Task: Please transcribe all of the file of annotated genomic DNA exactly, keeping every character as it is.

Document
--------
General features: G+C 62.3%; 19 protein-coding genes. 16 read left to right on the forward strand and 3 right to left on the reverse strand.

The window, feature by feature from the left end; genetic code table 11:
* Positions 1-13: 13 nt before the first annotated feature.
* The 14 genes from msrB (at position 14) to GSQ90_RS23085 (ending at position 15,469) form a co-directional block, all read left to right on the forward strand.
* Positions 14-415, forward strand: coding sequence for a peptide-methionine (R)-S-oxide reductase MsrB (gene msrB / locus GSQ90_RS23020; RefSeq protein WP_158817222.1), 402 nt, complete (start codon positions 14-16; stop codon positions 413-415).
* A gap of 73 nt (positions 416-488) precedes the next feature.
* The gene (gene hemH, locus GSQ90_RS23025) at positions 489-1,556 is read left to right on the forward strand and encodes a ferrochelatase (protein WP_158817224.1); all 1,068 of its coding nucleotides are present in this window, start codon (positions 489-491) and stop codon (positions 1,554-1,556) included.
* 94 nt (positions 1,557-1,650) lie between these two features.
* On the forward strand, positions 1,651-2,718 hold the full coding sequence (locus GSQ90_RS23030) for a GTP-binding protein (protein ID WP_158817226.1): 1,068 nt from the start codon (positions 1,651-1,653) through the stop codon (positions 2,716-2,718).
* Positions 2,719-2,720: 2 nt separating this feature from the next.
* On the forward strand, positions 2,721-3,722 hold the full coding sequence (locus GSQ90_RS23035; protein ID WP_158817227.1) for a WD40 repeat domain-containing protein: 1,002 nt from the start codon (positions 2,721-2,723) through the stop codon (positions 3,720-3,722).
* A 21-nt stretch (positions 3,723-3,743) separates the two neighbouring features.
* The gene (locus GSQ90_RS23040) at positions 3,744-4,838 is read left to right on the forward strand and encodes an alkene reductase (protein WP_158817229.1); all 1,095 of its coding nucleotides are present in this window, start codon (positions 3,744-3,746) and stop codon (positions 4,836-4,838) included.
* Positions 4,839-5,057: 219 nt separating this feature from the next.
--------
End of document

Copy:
General features: G+C 62.3%; 19 protein-coding genes. 16 read left to right on the forward strand and 3 right to left on the reverse strand.

The window, feature by feature from the left end; genetic code table 11:
* Positions 1-13: 13 nt before the first annotated feature.
* The 14 genes from msrB (at position 14) to GSQ90_RS23085 (ending at position 15,469) form a co-directional block, all read left to right on the forward strand.
* Positions 14-415, forward strand: coding sequence for a peptide-methionine (R)-S-oxide reductase MsrB (gene msrB / locus GSQ90_RS23020; RefSeq protein WP_158817222.1), 402 nt, complete (start codon positions 14-16; stop codon positions 413-415).
* A gap of 73 nt (positions 416-488) precedes the next feature.
* The gene (gene hemH, locus GSQ90_RS23025) at positions 489-1,556 is read left to right on the forward strand and encodes a ferrochelatase (protein WP_158817224.1); all 1,068 of its coding nucleotides are present in this window, start codon (positions 489-491) and stop codon (positions 1,554-1,556) included.
* 94 nt (positions 1,557-1,650) lie between these two features.
* On the forward strand, positions 1,651-2,718 hold the full coding sequence (locus GSQ90_RS23030) for a GTP-binding protein (protein ID WP_158817226.1): 1,068 nt from the start codon (positions 1,651-1,653) through the stop codon (positions 2,716-2,718).
* Positions 2,719-2,720: 2 nt separating this feature from the next.
* On the forward strand, positions 2,721-3,722 hold the full coding sequence (locus GSQ90_RS23035; protein ID WP_158817227.1) for a WD40 repeat domain-containing protein: 1,002 nt from the start codon (positions 2,721-2,723) through the stop codon (positions 3,720-3,722).
* A 21-nt stretch (positions 3,723-3,743) separates the two neighbouring features.
* The gene (locus GSQ90_RS23040) at positions 3,744-4,838 is read left to right on the forward strand and encodes an alkene reductase (protein WP_158817229.1); all 1,095 of its coding nucleotides are present in this window, start codon (positions 3,744-3,746) and stop codon (positions 4,836-4,838) included.
* Positions 4,839-5,057: 219 nt separating this feature from the next.